- Create accountability. Next, work on developing an honest relationship, or a few, in which you can develop mutual accountability.
- Support Yourself. Finally, be compassionate and loving to yourself. Putting yourself down, injecting self-doubt instead of confidence, and using victim language will hold you back. Speak to yourself as if you are speaking with a best friend.
Working closely with GV’s Guided Wealth Transformation® team, on training with my fellow advisors, and with my clients, I have become increasingly aware of limitations I put on myself. We acknowledge some of these limitations – I once said I’d never be fit enough to bike from Decatur to Stone Mountain, and then around the mountain and back – but some limitations sneak into our self-perception subconsciously. Occasionally, through sheer willpower, we can tackle the limitations we acknowledge, but it is often our hidden limitations that prove more damaging.
In Guided Wealth Transformation®, we refer to these limitations as the Five Barriers to Using our Wealth to Create a Happier Life. As a reminder, they are:
- Being confused about the meaning of money.
- Feeling restricted, overwhelmed or even burdened because you are climbing the anxiety pyramid.
- Being unclear about your Life Priorities.Ô
- Failing to appreciate that your true wealth is more than just your money. We believe there are six elements of wealth: your financial resources, time, talents, wisdom, mind & body, and network & community.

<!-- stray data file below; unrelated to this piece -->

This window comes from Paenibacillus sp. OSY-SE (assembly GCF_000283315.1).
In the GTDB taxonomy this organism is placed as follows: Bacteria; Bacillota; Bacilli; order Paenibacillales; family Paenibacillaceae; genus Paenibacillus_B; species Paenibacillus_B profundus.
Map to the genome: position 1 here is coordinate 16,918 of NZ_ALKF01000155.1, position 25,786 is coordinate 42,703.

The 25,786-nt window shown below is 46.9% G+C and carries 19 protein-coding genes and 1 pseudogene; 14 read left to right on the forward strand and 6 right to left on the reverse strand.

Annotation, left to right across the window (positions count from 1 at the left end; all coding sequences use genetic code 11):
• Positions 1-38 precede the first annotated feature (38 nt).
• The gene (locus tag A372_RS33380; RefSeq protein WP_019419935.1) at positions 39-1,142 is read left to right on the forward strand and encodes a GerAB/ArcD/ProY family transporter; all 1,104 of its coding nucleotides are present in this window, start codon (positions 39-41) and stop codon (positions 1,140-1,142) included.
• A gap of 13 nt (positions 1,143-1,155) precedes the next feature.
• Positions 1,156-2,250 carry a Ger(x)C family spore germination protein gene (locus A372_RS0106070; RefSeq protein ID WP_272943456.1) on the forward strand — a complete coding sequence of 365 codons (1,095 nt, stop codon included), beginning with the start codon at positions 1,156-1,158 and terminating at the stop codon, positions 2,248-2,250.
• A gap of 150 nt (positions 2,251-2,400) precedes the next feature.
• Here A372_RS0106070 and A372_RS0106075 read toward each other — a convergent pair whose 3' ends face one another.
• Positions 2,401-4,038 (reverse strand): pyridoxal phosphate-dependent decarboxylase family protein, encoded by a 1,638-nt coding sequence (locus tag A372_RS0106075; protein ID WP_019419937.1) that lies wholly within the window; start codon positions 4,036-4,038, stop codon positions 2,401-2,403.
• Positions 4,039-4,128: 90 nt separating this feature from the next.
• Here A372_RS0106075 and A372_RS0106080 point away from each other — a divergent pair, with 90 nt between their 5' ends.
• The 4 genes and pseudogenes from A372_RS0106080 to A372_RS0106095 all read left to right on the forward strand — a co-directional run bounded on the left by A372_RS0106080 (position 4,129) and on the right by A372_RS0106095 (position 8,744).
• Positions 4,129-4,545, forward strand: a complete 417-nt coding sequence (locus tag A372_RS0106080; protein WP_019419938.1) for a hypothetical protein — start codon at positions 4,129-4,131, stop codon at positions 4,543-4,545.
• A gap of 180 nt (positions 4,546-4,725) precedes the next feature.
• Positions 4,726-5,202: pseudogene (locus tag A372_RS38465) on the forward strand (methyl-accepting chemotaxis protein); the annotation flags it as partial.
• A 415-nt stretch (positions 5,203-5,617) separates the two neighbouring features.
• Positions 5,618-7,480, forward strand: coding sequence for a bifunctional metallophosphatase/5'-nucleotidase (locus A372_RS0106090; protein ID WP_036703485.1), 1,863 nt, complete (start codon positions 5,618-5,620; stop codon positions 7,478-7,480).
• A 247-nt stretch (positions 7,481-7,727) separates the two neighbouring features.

- Neglecting to focus on the three keys to a happy life – creating great relationships, doing activities that allow you to have more engaged experiences and making a difference in the lives of others.
How can Guided Wealth Transformation® get you past your hidden limitations?
I have the privilege of focusing on the principles of Guided Wealth Transformation® every day, and yet I am still surprised at how illuminating the process can and has been for me, my colleagues and my clients. By approaching new challenges and new opportunities using the GWT® framework, I find I can free myself from my own limitations and old paradigms that otherwise left me stuck.
A few months ago I read an article that challenged the reader to imagine starting from nothingness. What if we could start anew with all the obligations put on our time? What if we were not limited by the labels we were born with or assigned to us? How do labels like our name, gender, race, region, religion, size, age, personal style, family history, birth order, title and our job affect who we are and what we believe about ourselves? What if we could approach every challenge or opportunity from “nothing”?
I found the notion of starting with a truly blank slate hard to fully embrace. For better or worse, we are defined by our obligations and our labels. But, as I continued to ponder the challenge, I realized that the goal was not to reject every label or every obligation, only to make sure that we consciously and deliberately accept these obligations and labels, and only when they fit within our Life Priorities and values. GWT® helps me appreciate that we all have six elements of wealth and that it is our job to figure out how best to use them all – especially our time – to create the life we desire.
I also realized this: I get in my own way a lot! Call it labels, childhood money messages, the illusion of control, or the Five Barriers to Wealth, I am often my own biggest obstacle to accomplishing my goals. Those close to me have heard my new mantra lately, “I am getting out of my own way!”